LOEVY CRONIN
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Tom Cronin, left, and Bob Loevy.

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If you vote in the Nov. 6 election, you will have 13 statewide ballot issues on which to make a decision. There are nine proposed amendments to the Colorado Constitution and four proposed state laws. Here are our recommendations:

Amendment V: Lower Age Requirements for Members of the Legislature. The writers of the U.S. Constitution set age limits for holding office at 25 for the U.S. House, 30 for the U.S. Senate, and 35 for U.S. president. They argued an elected official needed a certain amount of life experience before holding office and making rules and regulations for others. On the other hand, we want to encourage young people to take more interest in politics by lowering the state legislative age requirement from 25 to 21.

Cronin — For

Loevy — Against

Prediction: Adopted

Amendment W: Election Ballot Format for Judicial Retention Elections. We are shocked that anything this trivial and detailed is in the constitution and requires a vote of the people to make a change. Minor issues like this should be decided by the Legislature and the governor. The amendment will reduce repeating the words “Shall Judge So-and-so of such-and-such court be retained in office?” on the judicial retention ballot. The new ballot wording is a bit more confusing .

Cronin — Against

Loevy — Against

Prediction: Rejected

Amendment X: Industrial Hemp Definition. This is another item that should not be in the constitution, but it rode in with the legalization of recreational marijuana in 2012. Amendment X would eliminate the definition of industrial hemp from the constitution and have the definition set by federal or state law. The major gain is less regulation of the hemp industry .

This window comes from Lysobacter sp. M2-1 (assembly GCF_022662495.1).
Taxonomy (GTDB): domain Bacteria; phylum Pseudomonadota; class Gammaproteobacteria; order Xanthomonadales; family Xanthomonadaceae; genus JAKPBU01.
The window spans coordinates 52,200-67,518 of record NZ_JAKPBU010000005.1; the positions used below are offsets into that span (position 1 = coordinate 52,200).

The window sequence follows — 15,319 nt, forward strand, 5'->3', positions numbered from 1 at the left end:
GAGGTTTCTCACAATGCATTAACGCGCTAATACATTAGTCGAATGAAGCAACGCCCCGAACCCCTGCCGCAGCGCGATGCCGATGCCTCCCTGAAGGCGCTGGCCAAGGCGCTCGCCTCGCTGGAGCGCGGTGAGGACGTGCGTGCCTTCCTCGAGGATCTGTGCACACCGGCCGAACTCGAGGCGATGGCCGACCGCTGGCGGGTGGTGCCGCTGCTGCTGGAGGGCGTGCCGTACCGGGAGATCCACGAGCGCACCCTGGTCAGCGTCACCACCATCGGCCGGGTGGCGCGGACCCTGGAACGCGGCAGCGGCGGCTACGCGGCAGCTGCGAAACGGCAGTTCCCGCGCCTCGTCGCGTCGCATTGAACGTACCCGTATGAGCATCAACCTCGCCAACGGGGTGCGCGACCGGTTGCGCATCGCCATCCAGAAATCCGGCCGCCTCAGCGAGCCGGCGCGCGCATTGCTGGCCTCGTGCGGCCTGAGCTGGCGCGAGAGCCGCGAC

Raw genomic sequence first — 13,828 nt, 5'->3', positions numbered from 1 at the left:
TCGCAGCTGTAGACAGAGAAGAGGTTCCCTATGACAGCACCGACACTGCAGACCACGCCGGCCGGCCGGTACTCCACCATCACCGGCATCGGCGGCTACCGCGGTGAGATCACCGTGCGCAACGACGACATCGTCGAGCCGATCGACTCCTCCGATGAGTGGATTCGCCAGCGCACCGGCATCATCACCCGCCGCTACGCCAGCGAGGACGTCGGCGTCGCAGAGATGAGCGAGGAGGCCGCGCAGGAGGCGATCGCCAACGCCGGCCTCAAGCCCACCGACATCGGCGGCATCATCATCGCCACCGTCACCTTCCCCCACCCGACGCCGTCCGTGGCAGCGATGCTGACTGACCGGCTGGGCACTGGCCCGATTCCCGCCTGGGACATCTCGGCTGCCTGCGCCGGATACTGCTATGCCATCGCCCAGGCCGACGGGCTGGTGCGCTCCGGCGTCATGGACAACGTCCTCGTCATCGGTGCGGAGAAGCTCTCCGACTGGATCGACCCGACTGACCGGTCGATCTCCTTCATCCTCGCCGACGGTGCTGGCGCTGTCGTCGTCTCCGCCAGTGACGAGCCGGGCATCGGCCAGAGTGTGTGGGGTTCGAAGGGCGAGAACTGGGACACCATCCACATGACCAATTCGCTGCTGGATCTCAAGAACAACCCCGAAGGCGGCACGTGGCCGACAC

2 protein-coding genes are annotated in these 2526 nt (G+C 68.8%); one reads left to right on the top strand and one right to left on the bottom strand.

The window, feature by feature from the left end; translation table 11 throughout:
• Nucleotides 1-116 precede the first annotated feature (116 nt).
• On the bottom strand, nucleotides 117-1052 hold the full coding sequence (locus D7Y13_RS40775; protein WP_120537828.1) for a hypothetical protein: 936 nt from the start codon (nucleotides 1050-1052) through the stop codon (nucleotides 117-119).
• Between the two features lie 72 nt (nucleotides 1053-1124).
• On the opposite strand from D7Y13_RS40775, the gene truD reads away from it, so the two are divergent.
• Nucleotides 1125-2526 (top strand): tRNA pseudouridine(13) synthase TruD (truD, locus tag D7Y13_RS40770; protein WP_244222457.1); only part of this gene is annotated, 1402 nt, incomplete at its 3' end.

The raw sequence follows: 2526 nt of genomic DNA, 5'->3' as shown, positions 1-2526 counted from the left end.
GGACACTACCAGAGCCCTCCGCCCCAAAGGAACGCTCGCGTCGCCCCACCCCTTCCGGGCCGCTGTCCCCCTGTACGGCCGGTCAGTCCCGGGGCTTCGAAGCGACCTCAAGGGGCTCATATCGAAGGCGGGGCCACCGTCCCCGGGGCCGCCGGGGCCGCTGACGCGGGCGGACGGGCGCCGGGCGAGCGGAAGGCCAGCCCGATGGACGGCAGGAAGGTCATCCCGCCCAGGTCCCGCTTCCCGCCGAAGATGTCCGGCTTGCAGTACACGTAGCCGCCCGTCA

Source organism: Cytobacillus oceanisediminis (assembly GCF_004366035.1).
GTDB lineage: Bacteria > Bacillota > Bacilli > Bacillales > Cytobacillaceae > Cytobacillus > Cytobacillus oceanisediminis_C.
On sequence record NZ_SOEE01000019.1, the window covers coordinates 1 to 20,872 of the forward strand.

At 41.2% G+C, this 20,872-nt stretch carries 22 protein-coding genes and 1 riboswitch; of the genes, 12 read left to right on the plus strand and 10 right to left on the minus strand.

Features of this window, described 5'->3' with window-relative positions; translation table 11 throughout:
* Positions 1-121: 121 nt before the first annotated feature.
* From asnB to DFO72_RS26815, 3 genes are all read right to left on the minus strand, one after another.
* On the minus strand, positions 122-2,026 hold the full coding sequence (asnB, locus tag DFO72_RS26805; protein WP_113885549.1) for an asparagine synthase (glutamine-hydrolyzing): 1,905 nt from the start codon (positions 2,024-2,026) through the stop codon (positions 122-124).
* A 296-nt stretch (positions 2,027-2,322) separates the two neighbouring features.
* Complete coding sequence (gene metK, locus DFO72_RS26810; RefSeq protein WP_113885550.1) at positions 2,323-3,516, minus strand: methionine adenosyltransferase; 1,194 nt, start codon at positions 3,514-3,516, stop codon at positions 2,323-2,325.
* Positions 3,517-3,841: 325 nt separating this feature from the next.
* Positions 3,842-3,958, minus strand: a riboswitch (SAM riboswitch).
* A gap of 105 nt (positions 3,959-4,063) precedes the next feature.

Cronin — For

Loevy — For

Prediction: Adopted

Amendment Y: Congressional Redistricting. The district lines for Colorado’s seven members of the U.S. House of Representatives are drawn by the Legislature, but in virtually all cases recently the Legislature has not agreed on the new lines and the drawing of congressional district boundaries took place in the courts. This is an item of government procedure that belongs in the constitution. Amendment Y will create a new Congressional Redistricting Commission consisting of four Democrats, four Republicans and four unaffiliated voters. It is assumed the presence of unaffiliated voters will prevent the Democrats or the Republicans from drawing congressional district lines favorable to their political party, a process known as gerrymandering. The commission is instructed to, among other things, draw congressional districts that are politically competitive.

Cronin — For

Loevy — For

Prediction: Adopted

Amendment Z: Legislative Redistricting. This referred constitutional amendment would create the Independent Legislative Redistricting Commission to draw boundary lines for state House districts and state Senate districts. It would closely resemble the congressional district commission created in Amendment Y (four Democrats, four Republicans, four unaffiliated voters, etc.).

It would replace an existing Reapportionment Commission that can easily be dominated by one political party and result in gerrymandering. Similar to Amendment Y, Amendment Z belongs in the constitution.

Cronin — For

Loevy — For

Prediction: Adopted

Amendment A: Prohibit Slavery and Involuntary Servitude in All Circumstances. The Colorado Constitution prohibits slavery and involuntary servitude, except as punishment for a crime for which a person has been convicted. This referred constitutional amendment would remove the phrase, making slavery and involuntary servitude illegal under all conditions. The enabling legislation for Amendment A emphasizes that voluntary work programs, with their positive benefits, will still be available in all state prison programs.

Cronin — For

Loevy — For

Prediction: Adopted

Amendment 73: Funding for Public Schools. This amendment would increase public school funding by raising taxes on incomes over $100,000 in a range from $185 to $24,395 per year. It would raise the average corporate tax by $14,395 per year. Public schools are important , but constitutional amendments that earmark tax increases for a particular interest group (public schools are an interest group) are unfair to the many other facets of Colorado government that need more money. We might feel differently about this proposal if it were an initiated ordinance rather than a hard-to-change constitutional amendment.

Cronin — 2/3 For

Loevy — Against